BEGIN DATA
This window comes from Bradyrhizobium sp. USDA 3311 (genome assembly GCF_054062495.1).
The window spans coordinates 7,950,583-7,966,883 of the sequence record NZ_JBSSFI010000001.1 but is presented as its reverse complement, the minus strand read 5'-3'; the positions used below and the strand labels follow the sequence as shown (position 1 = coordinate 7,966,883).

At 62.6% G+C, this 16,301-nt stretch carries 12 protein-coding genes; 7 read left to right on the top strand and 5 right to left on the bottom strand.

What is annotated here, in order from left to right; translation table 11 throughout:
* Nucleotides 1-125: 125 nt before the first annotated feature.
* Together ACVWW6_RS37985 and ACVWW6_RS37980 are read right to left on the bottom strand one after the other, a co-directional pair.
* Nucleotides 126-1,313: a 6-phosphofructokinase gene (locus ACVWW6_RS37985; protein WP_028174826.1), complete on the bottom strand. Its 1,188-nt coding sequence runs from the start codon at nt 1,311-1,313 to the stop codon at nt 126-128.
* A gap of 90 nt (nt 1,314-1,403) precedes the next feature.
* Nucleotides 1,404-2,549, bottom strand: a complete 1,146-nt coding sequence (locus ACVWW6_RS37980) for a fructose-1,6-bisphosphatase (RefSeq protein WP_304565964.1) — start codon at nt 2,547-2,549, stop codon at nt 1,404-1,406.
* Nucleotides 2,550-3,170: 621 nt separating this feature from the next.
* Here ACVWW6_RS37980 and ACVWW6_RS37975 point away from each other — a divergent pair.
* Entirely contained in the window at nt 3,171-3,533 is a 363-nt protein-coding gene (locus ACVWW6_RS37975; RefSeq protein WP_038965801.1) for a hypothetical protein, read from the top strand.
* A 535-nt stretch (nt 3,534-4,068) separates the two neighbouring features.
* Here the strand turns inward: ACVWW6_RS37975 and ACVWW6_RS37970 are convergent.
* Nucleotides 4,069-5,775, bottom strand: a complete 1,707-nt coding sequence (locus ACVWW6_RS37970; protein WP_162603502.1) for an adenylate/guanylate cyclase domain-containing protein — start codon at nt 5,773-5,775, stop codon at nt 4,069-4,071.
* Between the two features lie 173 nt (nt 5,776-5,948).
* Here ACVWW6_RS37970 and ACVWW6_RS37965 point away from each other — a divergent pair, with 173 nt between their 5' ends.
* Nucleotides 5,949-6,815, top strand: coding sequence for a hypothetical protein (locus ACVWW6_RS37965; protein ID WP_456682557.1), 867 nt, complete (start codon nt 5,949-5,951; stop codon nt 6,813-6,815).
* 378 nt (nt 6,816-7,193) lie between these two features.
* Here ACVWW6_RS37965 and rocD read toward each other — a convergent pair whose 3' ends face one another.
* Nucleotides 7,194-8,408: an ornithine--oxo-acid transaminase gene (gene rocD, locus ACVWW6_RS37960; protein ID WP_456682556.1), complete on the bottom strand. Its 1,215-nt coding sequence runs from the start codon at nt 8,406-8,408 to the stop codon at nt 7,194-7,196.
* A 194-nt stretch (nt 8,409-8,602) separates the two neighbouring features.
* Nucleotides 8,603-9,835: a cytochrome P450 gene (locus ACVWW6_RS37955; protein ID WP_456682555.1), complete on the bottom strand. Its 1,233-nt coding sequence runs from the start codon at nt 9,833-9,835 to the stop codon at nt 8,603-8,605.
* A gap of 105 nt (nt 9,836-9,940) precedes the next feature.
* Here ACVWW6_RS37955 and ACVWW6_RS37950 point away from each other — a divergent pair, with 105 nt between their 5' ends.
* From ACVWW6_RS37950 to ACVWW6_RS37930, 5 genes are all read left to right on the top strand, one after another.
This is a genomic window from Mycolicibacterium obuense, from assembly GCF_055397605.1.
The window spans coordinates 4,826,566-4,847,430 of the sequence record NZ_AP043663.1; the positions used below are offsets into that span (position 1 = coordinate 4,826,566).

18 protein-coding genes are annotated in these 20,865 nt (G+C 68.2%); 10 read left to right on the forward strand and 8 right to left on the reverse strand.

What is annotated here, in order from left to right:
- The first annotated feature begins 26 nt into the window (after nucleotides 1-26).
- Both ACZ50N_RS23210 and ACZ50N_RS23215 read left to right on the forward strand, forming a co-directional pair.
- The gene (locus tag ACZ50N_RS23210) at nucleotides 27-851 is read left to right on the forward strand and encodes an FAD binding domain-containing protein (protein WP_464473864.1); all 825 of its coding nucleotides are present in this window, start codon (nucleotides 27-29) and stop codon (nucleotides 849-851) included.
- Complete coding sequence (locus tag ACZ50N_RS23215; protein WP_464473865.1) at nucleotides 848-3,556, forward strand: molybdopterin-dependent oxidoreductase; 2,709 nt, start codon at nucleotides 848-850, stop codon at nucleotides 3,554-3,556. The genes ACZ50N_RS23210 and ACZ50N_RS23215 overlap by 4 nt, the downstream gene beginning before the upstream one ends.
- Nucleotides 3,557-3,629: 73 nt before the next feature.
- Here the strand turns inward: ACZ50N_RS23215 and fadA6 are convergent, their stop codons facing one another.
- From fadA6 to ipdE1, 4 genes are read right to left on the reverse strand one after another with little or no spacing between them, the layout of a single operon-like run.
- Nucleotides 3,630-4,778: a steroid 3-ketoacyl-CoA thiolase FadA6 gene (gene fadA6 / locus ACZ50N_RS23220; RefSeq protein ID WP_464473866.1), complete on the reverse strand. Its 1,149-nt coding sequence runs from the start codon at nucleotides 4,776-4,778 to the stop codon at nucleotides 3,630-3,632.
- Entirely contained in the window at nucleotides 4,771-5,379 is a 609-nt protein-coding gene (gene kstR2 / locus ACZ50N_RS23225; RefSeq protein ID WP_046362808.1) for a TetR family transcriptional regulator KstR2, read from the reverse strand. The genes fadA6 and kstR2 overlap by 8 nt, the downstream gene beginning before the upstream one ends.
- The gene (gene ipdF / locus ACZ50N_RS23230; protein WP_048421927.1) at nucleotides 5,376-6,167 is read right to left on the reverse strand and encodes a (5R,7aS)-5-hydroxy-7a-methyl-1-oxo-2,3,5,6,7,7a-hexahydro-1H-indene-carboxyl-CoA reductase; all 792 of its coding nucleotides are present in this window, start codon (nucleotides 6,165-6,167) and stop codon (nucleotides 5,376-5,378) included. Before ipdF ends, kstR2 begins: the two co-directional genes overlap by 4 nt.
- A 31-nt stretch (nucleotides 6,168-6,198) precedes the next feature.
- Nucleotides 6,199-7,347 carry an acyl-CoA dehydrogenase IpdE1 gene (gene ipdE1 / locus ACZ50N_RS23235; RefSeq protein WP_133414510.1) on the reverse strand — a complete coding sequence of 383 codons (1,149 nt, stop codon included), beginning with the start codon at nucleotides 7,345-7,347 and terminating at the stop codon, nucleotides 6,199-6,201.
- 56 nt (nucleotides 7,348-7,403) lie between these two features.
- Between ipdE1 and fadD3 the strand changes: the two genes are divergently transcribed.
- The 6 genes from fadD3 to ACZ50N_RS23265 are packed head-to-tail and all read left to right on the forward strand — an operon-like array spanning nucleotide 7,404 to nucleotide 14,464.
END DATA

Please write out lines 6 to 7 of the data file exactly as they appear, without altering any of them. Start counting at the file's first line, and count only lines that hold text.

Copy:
* Together ACVWW6_RS37985 and ACVWW6_RS37980 are read right to left on the bottom strand one after the other, a co-directional pair.
* Nucleotides 126-1,313: a 6-phosphofructokinase gene (locus ACVWW6_RS37985; protein WP_028174826.1), complete on the bottom strand. Its 1,188-nt coding sequence runs from the start codon at nt 1,311-1,313 to the stop codon at nt 126-128.